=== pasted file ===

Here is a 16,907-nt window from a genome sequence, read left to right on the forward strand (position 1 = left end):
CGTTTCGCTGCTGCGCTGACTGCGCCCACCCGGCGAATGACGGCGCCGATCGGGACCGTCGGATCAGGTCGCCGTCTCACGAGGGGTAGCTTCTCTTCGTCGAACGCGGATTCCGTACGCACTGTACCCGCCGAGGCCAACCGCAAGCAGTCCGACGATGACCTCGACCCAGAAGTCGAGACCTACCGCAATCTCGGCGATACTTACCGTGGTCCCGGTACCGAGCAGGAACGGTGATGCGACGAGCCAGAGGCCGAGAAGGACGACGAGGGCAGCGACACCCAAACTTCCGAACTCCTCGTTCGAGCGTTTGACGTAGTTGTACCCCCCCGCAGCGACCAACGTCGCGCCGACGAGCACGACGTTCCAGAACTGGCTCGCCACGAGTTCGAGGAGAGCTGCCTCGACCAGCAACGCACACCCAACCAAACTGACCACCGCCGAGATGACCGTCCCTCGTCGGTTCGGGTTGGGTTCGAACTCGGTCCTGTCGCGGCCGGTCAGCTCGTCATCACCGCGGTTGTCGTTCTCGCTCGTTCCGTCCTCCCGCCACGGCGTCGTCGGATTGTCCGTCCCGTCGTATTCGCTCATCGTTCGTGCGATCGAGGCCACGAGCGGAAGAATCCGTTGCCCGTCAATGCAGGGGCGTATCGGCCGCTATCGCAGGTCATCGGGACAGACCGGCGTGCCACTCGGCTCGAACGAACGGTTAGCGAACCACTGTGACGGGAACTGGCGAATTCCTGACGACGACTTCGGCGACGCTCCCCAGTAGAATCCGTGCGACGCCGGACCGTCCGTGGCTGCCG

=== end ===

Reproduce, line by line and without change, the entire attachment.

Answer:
Here is a 16,907-nt window from a genome sequence, read left to right on the forward strand (position 1 = left end):
CGTTTCGCTGCTGCGCTGACTGCGCCCACCCGGCGAATGACGGCGCCGATCGGGACCGTCGGATCAGGTCGCCGTCTCACGAGGGGTAGCTTCTCTTCGTCGAACGCGGATTCCGTACGCACTGTACCCGCCGAGGCCAACCGCAAGCAGTCCGACGATGACCTCGACCCAGAAGTCGAGACCTACCGCAATCTCGGCGATACTTACCGTGGTCCCGGTACCGAGCAGGAACGGTGATGCGACGAGCCAGAGGCCGAGAAGGACGACGAGGGCAGCGACACCCAAACTTCCGAACTCCTCGTTCGAGCGTTTGACGTAGTTGTACCCCCCCGCAGCGACCAACGTCGCGCCGACGAGCACGACGTTCCAGAACTGGCTCGCCACGAGTTCGAGGAGAGCTGCCTCGACCAGCAACGCACACCCAACCAAACTGACCACCGCCGAGATGACCGTCCCTCGTCGGTTCGGGTTGGGTTCGAACTCGGTCCTGTCGCGGCCGGTCAGCTCGTCATCACCGCGGTTGTCGTTCTCGCTCGTTCCGTCCTCCCGCCACGGCGTCGTCGGATTGTCCGTCCCGTCGTATTCGCTCATCGTTCGTGCGATCGAGGCCACGAGCGGAAGAATCCGTTGCCCGTCAATGCAGGGGCGTATCGGCCGCTATCGCAGGTCATCGGGACAGACCGGCGTGCCACTCGGCTCGAACGAACGGTTAGCGAACCACTGTGACGGGAACTGGCGAATTCCTGACGACGACTTCGGCGACGCTCCCCAGTAGAATCCGTGCGACGCCGGACCGTCCGTGGCTGCCG